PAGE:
Highway Deaths Drop to Historic Low, Report Says


  • NHTSA Logo

    NHTSA Logo

    Highway deaths fell to the lowest level in more than six decades. | December 11, 2012

Just the Facts:
  • American roads continued to get safer in 2011, as highway deaths fell nearly 2 percent to their lowest level since 1949, according to a new report from NHTSA.
  • Fatalities involving drunk drivers dropped 2.5 percent in 2011, taking 9,878 lives compared to 10,136 in 2010.
  • But the number of people killed in distracted-driving crashes rose to 3,331 in 2011, an increase of 2 percent.

WASHINGTON — American roads continued to get safer in 2011, as highway deaths fell nearly 2 percent to their lowest level since 1949, according to a new report from the National Highway Traffic Safety Administration.

"While Americans drove fewer miles in 2011 than in 2010, the nearly 2 percent drop in roadway deaths significantly outpaced the corresponding 1.2 percent decrease in vehicle miles traveled," said NHTSA in a statement.

Fatalities involving drunk drivers dropped 2.5 percent in 2011, taking 9,878 lives compared to 10,136 in 2010.

But the number of people killed in distracted-driving crashes rose to 3,331 in 2011, an increase of 2 percent. NHTSA said it believes this increase "can be attributed in part to increased awareness and reporting." It also noted that an estimated 387,000 people were injured in distracted-driving crashes, a 7 percent decline from the estimated 416,000 people injured in such crashes in 2010.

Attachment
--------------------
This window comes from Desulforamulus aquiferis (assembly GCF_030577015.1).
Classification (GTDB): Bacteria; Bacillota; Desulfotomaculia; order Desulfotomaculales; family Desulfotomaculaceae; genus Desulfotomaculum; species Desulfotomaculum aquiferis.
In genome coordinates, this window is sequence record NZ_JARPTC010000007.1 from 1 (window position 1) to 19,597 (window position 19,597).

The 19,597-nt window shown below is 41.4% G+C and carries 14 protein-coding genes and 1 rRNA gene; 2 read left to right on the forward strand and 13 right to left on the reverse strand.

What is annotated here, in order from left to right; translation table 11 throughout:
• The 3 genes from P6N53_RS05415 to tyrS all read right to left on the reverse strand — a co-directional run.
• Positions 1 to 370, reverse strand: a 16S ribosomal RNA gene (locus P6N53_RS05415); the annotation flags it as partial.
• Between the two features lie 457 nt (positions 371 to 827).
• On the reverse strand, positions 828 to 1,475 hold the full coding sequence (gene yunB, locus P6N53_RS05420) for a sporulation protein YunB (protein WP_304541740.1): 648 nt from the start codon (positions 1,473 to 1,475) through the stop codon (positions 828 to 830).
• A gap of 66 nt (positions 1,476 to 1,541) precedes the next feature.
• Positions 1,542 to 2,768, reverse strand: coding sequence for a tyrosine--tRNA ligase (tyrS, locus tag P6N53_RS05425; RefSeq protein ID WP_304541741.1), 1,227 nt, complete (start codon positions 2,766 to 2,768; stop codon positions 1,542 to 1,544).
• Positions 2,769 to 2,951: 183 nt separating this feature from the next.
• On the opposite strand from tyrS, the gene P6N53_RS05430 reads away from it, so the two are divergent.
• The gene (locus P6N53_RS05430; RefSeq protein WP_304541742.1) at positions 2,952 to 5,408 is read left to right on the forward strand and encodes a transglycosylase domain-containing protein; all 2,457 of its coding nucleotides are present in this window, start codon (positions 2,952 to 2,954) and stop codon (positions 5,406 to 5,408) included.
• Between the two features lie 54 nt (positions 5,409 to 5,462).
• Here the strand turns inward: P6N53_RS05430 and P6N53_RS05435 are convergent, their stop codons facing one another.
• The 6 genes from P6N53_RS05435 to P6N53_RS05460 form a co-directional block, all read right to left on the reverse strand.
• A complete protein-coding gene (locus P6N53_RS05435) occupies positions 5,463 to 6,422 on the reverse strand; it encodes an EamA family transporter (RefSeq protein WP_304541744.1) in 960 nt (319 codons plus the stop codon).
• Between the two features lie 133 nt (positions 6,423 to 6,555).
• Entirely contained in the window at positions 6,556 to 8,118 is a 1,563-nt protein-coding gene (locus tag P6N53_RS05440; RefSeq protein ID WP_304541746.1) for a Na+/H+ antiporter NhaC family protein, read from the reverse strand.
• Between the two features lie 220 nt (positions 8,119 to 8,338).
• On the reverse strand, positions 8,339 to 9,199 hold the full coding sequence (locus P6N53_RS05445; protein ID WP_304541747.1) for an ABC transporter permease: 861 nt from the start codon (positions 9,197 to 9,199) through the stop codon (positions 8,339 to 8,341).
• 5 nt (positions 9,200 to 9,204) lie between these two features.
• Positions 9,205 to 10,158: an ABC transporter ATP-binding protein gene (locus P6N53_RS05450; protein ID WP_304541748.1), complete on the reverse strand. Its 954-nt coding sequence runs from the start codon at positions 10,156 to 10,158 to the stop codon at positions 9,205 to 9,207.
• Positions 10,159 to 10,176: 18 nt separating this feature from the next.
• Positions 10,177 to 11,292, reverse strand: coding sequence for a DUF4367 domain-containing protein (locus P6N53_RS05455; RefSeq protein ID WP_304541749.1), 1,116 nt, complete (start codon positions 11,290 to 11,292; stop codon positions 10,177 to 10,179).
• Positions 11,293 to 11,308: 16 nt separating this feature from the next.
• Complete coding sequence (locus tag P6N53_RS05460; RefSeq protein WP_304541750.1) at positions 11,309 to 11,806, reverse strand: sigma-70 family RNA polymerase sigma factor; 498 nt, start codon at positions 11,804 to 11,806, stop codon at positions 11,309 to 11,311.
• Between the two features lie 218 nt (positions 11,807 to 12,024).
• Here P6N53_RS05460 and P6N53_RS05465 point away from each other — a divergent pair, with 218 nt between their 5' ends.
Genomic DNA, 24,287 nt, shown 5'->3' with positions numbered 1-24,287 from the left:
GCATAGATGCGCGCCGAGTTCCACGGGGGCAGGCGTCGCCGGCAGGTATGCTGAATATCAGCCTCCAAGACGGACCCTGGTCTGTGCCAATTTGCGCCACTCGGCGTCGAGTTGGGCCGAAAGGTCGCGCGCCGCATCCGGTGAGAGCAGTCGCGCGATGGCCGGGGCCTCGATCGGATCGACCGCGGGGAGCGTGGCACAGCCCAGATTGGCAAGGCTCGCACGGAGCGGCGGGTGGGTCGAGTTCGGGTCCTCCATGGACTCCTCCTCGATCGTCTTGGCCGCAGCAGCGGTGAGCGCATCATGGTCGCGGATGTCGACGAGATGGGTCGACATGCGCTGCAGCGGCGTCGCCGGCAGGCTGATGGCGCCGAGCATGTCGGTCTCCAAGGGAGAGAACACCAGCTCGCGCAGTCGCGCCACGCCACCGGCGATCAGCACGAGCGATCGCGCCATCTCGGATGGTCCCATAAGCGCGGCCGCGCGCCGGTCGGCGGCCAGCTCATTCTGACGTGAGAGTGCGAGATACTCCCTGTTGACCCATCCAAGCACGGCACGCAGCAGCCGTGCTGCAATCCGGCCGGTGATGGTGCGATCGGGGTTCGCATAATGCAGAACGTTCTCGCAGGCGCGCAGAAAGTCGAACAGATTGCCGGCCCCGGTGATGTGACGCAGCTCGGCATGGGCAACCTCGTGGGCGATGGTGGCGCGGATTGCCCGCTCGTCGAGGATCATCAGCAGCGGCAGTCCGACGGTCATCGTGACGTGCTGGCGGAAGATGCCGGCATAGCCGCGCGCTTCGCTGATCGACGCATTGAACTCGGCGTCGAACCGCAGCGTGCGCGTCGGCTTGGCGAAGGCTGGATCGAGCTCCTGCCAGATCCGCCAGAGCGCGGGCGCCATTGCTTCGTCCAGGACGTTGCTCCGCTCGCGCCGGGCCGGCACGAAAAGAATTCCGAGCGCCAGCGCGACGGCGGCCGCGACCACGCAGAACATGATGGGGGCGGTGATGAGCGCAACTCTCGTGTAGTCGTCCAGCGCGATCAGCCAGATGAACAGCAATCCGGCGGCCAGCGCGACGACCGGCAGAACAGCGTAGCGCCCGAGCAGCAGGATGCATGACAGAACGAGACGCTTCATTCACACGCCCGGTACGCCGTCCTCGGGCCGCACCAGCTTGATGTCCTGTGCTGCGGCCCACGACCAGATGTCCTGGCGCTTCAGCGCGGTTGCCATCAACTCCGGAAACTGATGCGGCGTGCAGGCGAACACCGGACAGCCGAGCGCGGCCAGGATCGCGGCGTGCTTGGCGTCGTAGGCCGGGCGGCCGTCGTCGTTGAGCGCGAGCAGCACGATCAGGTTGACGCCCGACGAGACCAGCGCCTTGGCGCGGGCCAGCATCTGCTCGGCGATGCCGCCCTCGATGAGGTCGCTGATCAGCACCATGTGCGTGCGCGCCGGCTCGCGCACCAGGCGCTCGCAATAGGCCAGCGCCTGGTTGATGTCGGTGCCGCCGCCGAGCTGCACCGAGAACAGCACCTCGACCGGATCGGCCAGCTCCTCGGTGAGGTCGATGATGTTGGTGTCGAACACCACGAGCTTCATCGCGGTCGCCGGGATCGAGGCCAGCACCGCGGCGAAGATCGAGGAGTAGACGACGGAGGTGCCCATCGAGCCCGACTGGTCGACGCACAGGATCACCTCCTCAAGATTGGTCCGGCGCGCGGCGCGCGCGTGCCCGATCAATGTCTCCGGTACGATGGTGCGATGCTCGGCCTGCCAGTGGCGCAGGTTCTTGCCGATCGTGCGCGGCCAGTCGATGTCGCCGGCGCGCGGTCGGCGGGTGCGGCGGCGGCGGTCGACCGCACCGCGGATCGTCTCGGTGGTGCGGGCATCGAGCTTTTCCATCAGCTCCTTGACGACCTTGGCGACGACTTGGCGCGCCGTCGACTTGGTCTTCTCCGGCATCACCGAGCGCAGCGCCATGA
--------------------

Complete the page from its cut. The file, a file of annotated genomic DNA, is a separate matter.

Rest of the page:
NHTSA reported 32,367 highway fatalities in 2011, a 26 percent decline overall since 2005.

"The latest numbers show how the tireless work of our safety agencies and partners, coupled with significant advances in technology and continued public education, can really make a difference on our roadways," said U.S. Transportation Secretary Ray LaHood, in a statement. "As we look to the future, it will be more important than ever to build on this progress by continuing to tackle head-on issues like seatbelt use, drunk driving and driver distraction."

One alarming trend in the report involves large truck occupants, whose fatalities increased 20 percent. NHTSA vows to work with the Federal Motor Carrier Safety Administration on understanding the root cause behind the jump.

Edmunds says: It's no time to get complacent about automotive safety, even in the face of a relatively rosy report on highway deaths.

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